Epitaphs, lasting legacies and the spec-fic pigeon

What would you want to be remembered for, if you had a choice? If you’re artistic at all, chances are you want your creations to live on after you, physically or in memory. If you make the distinction, would you want it to be your ‘serious’ work or the commercial output that pays the bills (or gives you pocket-money treats, depending how successful you are)? Would you rather the product of your frivolous youth was lost to the ravages of time, or do you think your best work is years behind you?

A while ago I wrote a story starting with Herman Sligo was a bit actor who played Uncle Emil in three episodes of the popular television series The Five Sisters. He died peacefully on November 8th and is survived by his younger sister from The First Line, which ended up being about an old lady’s sadness that her brother’s obituary focused on what was essentially a part-time job in his youth, rather than the community work he’d dedicated most of his life to. Outside of that community, the only reason anyone had heard his name was through television, since that literally made him visible to the wider world. If a genre author is known outside of their particular literary community, it’s usually for something that wouldn’t be considered their best or most representative work, but it might be the one that the wider population has heard of. In a similar way, bands or singers end up being remembered in general for the thing that most people will have heard, the commercial success.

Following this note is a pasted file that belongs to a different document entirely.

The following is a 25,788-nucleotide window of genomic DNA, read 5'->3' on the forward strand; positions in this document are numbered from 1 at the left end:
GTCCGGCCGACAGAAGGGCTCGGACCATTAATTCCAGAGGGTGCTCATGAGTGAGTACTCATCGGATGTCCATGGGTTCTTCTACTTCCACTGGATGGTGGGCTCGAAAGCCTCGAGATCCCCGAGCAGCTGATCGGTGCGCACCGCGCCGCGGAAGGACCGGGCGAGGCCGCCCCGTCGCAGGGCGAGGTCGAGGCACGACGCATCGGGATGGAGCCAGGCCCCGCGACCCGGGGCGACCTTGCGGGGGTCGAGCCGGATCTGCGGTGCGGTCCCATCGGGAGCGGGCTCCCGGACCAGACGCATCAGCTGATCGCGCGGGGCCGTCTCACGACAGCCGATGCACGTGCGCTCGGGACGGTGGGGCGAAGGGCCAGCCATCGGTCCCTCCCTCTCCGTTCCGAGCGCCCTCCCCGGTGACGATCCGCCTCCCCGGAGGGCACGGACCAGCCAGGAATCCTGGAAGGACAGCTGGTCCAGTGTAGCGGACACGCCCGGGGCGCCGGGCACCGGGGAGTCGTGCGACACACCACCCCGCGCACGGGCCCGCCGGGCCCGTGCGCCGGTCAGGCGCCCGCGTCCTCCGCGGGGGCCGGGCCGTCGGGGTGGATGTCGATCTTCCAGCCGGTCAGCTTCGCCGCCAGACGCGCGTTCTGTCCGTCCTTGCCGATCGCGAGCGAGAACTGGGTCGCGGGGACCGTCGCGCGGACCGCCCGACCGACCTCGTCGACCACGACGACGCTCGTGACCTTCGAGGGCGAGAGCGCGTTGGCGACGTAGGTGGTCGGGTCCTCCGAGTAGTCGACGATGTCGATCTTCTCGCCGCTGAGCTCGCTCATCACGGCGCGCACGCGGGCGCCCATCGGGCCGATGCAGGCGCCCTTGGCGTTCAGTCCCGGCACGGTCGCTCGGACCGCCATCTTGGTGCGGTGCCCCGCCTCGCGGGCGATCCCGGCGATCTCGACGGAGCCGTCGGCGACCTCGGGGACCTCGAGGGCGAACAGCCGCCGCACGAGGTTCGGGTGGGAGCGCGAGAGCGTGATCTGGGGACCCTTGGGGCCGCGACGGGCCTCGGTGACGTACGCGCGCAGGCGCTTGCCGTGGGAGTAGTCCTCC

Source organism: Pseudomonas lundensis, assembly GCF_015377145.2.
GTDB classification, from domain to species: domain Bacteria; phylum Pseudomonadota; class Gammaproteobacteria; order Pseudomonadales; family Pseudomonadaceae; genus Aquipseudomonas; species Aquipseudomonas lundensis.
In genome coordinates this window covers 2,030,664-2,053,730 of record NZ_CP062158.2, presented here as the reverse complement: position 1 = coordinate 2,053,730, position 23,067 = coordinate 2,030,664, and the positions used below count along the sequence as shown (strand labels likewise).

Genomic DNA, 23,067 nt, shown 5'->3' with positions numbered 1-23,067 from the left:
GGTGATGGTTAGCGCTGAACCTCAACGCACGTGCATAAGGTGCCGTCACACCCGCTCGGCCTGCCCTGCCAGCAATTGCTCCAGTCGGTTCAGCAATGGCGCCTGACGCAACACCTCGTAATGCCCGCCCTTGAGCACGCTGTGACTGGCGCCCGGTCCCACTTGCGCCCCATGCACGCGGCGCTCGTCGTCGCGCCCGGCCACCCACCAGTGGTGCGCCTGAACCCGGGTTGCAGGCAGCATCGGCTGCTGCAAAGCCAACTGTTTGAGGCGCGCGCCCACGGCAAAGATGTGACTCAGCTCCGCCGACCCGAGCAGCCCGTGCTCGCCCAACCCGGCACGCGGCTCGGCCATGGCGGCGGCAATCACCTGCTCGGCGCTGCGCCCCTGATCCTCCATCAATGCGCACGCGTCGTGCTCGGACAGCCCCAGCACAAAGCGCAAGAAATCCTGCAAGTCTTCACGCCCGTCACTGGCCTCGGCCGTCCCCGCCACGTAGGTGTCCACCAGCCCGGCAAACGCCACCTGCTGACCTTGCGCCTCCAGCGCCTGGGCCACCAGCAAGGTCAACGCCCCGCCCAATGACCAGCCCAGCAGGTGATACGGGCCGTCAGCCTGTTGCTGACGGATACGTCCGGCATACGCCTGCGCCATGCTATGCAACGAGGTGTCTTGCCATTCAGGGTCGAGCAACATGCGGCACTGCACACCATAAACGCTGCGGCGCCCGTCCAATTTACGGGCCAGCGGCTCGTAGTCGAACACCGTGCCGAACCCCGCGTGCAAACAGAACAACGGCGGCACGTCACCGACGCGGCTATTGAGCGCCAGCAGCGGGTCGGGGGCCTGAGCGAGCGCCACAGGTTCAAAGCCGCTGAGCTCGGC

As far as writing goes, I’m not sure what I’d prefer people to notice. If I had to be pigeonholed (which I’d rather not be, but it does happen) I’d rather be a spec-fic pigeon than a literary one. If nothing else, I like the sound of it.

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